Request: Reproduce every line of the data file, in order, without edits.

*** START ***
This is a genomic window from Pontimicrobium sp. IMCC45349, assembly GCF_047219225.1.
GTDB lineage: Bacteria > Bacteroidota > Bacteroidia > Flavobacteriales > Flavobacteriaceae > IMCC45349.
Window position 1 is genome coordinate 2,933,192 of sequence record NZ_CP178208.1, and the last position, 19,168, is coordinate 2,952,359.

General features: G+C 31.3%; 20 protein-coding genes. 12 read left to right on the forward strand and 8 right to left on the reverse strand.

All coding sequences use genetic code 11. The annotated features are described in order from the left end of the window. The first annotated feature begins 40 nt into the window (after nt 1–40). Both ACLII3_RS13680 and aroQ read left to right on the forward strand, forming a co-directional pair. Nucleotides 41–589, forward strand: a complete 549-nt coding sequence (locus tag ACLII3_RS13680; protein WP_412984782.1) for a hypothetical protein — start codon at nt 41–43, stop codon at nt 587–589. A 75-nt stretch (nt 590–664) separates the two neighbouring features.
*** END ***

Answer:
This is a genomic window from Pontimicrobium sp. IMCC45349, assembly GCF_047219225.1.
GTDB lineage: Bacteria > Bacteroidota > Bacteroidia > Flavobacteriales > Flavobacteriaceae > IMCC45349.
Window position 1 is genome coordinate 2,933,192 of sequence record NZ_CP178208.1, and the last position, 19,168, is coordinate 2,952,359.

General features: G+C 31.3%; 20 protein-coding genes. 12 read left to right on the forward strand and 8 right to left on the reverse strand.

All coding sequences use genetic code 11. The annotated features are described in order from the left end of the window. The first annotated feature begins 40 nt into the window (after nt 1–40). Both ACLII3_RS13680 and aroQ read left to right on the forward strand, forming a co-directional pair. Nucleotides 41–589, forward strand: a complete 549-nt coding sequence (locus tag ACLII3_RS13680; protein WP_412984782.1) for a hypothetical protein — start codon at nt 41–43, stop codon at nt 587–589. A 75-nt stretch (nt 590–664) separates the two neighbouring features.